The Chair: One minute, please.

Mr Crevar: Very quickly. I want to thank you for your comments, Mr Bisson. I can assure you, if this government is not going to listen to us, and as long as I'm heading up the Ontario Network of Injured Workers Groups, I'm going to be your worst damned nightmare for the next two years. You can rest assured of that.

The Chair: Thank you very much. Mr Bisson, did I hear unparliamentary language when you were speaking?

Mr Bisson: If you did, I withdraw and apologize.

The Chair: Thank you.



The Chair: Calling now our final presenter, the Ontario Masonry Contractors' Association, please. Good afternoon, sir, and welcome.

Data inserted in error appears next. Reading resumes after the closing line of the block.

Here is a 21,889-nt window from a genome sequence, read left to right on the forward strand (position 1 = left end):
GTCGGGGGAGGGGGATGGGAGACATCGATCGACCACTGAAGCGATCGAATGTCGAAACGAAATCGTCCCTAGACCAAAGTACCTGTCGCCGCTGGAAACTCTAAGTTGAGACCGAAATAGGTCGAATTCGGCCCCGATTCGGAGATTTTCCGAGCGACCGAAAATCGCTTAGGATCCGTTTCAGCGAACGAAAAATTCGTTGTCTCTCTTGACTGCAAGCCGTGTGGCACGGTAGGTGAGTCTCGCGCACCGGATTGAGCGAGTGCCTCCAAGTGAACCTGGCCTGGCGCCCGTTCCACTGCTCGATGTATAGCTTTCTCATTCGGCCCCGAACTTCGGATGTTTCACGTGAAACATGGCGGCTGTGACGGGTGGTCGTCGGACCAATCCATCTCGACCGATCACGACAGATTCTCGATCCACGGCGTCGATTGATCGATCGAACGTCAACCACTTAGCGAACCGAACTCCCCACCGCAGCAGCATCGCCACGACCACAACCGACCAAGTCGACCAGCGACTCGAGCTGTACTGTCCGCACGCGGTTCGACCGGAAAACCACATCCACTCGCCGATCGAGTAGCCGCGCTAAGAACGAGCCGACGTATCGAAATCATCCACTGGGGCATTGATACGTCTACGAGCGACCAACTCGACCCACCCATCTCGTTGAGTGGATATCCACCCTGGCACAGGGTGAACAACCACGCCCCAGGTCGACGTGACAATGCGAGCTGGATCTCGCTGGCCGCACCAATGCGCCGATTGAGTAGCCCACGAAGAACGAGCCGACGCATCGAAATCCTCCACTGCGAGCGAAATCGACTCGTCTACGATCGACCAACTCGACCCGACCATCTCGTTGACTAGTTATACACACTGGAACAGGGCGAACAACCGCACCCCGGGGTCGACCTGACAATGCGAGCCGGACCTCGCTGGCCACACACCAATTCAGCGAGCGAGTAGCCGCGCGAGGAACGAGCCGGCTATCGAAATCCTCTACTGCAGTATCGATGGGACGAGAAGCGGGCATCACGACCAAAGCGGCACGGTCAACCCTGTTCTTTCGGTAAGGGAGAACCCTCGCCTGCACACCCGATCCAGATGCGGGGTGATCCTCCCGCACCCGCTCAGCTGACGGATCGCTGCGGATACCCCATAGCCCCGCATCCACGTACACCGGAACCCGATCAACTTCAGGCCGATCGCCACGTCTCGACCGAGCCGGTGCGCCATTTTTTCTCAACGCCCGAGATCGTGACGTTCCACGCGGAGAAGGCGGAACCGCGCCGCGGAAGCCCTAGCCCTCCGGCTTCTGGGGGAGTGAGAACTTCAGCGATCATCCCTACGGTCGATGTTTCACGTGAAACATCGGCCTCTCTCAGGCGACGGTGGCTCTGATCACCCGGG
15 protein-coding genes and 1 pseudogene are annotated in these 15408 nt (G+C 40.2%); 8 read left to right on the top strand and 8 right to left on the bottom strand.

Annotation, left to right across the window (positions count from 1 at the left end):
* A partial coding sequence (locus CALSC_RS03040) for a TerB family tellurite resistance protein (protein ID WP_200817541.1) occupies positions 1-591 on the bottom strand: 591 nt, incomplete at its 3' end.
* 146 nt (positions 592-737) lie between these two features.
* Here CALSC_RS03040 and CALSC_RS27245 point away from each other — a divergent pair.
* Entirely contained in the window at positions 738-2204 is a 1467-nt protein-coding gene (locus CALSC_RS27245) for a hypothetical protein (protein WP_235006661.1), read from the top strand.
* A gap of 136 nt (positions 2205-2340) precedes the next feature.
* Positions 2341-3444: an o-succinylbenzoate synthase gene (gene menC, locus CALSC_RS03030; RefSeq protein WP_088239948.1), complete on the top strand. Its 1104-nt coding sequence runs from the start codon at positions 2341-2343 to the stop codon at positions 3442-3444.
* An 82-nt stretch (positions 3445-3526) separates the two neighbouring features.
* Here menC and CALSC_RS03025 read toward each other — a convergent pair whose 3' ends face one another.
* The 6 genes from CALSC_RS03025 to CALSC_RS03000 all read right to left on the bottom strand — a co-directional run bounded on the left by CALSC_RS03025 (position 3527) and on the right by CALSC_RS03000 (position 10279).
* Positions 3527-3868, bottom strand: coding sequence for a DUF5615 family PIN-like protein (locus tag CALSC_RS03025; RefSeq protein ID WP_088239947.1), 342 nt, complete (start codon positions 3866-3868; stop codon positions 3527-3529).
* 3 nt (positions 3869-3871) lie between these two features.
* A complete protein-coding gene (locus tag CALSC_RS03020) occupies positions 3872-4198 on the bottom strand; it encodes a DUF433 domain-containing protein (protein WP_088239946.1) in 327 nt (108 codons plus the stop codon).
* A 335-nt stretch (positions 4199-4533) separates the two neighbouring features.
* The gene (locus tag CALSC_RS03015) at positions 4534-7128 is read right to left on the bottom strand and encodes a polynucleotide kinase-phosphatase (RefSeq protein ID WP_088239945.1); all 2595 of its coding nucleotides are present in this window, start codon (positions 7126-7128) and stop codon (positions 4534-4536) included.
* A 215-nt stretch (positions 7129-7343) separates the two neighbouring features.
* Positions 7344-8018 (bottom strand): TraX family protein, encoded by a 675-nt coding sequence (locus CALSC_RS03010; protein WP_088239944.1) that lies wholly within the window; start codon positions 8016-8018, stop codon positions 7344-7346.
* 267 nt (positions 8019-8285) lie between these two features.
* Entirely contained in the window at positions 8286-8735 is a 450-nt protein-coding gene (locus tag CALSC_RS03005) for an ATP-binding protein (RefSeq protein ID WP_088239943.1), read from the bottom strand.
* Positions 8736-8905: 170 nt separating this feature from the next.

Mr John Blair: My name is John Blair. I am the executive director of the Ontario Masonry Contractors' Association. On behalf of our membership and the people I represent, I'd like to thank this committee for the opportunity we have to come and express our views and our concerns.

By way of introduction, the Ontario Masonry Contractors' Association was established in 1971 and includes manufacturers, suppliers and dealers within our masonry industry, as well as qualified masonry contracting firms. It is also the umbrella organization which is responsible for the organization and implementation of our provincial bargaining with both the International Union of Bricklayers and Allied Craftworkers and the Labourers' International Union of North America. In short, we are unionized masonry contractors.